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Emerson, Edward Waldo (10 July 1844–27 January 1930), editor and writer, was born in Concord, Massachusetts, the son of the essayist and poet Ralph Waldo Emerson and his second wife, Lidian “Lydia” Jackson. Concord was to remain Emerson’s lifelong place of residence. He was of a slight build and subject throughout life to various illnesses, at times debilitating. His ambition as a young man was to enlist as a cavalryman in one of the many regiments then forming in Massachusetts, but his health was precarious and he had been discouraged moreover by his mother’s decree that one should not consider enlisting so long as the cause was to preserve the Union rather than to emancipate the slaves. Emerson’s alternative was to enter Harvard as an undergraduate in August 1861 only to find after six weeks that “he had no strength for College,” as a sister reported, “and is at home again trying to get well … doing nothing but ride on horseback when he is able, and amuse himself with society and painting or lying down when he isn’t, and his papa is brokenhearted that College is lost” (...

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Ford, Paul Leicester (23 March 1865–08 May 1902), historian and novelist, was born in Brooklyn, New York, the son of Gordon Lester Ford, a businessman and political figure, and Emily Ellsworth Fowler, a poet. As a baby Ford suffered a tragic fall that left him with a severely deformed spine, the pain from which would plague him all his life. Moreover, the nature of the injury dictated that Ford wear a special harness as a child. As a result he received very little formal schooling; instead, he was tutored at home and allowed the free run of his father’s private library of more than 50,000 volumes, including perhaps the largest private collection of Americana in the world. At age eleven he acquired a small printing press, with which he began publishing compilations of historical material gleaned from his father’s library....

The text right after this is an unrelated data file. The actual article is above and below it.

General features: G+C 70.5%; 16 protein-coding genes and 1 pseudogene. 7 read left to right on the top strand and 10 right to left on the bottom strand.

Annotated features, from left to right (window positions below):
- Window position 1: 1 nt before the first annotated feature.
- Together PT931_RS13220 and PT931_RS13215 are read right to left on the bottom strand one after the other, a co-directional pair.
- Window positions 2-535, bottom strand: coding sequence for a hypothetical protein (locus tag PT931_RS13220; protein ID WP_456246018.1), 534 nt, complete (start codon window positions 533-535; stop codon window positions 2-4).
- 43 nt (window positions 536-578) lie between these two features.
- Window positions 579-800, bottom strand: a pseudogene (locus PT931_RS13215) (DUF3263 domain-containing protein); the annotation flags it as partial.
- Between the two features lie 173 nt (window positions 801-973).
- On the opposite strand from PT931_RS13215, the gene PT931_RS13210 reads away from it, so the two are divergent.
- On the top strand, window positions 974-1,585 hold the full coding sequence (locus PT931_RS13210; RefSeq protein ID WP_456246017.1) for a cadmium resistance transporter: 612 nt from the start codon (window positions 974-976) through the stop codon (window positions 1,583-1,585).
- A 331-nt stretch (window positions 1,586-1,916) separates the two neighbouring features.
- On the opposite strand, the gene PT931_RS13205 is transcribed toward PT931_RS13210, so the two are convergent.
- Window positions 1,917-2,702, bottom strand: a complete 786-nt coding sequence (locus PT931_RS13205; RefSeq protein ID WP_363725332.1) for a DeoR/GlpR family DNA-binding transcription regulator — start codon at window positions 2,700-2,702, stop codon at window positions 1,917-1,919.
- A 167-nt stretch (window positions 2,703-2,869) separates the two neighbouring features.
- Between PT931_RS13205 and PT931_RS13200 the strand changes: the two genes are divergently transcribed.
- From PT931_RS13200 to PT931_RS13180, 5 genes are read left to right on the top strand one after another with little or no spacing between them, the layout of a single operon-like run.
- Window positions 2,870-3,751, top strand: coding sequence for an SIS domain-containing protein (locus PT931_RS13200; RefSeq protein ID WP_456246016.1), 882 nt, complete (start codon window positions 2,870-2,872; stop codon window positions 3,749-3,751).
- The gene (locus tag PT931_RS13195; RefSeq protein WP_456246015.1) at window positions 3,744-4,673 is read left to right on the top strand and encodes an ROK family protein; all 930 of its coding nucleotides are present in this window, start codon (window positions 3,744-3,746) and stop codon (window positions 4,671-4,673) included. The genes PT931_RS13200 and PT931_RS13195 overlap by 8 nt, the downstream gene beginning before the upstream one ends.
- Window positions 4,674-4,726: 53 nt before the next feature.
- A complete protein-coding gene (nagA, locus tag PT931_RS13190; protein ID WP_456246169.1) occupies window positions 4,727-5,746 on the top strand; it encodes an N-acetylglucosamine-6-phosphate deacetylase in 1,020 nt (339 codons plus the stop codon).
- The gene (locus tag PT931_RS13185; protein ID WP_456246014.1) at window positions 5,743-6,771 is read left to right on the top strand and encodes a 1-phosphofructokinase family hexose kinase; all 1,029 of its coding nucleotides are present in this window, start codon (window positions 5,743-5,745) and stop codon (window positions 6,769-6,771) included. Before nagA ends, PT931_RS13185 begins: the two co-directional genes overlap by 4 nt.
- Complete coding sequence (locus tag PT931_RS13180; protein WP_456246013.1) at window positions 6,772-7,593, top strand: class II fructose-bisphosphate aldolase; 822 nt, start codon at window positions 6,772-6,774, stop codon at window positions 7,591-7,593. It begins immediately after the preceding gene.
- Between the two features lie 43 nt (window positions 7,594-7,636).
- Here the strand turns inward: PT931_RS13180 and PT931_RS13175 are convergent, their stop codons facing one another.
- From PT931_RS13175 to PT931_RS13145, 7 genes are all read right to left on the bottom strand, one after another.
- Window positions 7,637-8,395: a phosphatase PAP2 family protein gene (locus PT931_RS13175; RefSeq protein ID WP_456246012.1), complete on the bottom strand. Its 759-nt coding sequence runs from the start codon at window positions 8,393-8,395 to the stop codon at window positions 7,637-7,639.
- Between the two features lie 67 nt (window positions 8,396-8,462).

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Sparks, Jared (10 May 1789–14 March 1866), historian, editor, and clergyman, was born in Willington, Connecticut, the son of Eleanor Orcutt, who nine months later married Joseph Sparks, a farmer. His early life was somewhat unstable. In the mid-1790s he was sent to live with an aunt and uncle to relieve the burdens of the many children in the family, and with his adoptive family, he settled in 1800 in Camden, New York. In 1805 he moved home for a brief time and then went to live with another uncle in Tolland, Connecticut. There he apprenticed as carpenter and taught in local schools. Early on he displayed interests in literary and historical pursuits along with the more common interest in theology. While in Arlington, Vermont, he organized the Arlington Philosophical Society in 1808. He studied at the Philips Exeter Academy in New Hampshire, beginning in September 1809, the result of Sparks’s early interests in the ministry and his receipt of a scholarship. There he met and became lifelong friends with another future New England historian, ...

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Thwaites, Reuben Gold (15 May 1853–22 October 1913), historian, editor, and librarian, was born in Dorchester, Massachusetts, the son of William George Thwaites and Sarah Bibbs, farmers. Thwaites’s family had emigrated from Yorkshire, England, three years before his birth. He attended school in Dorchester and in 1866 moved with his parents to Oshkosh, Wisconsin, where he helped them farm, taught school, and read the equivalent of a program of college courses. He became a reporter on the ...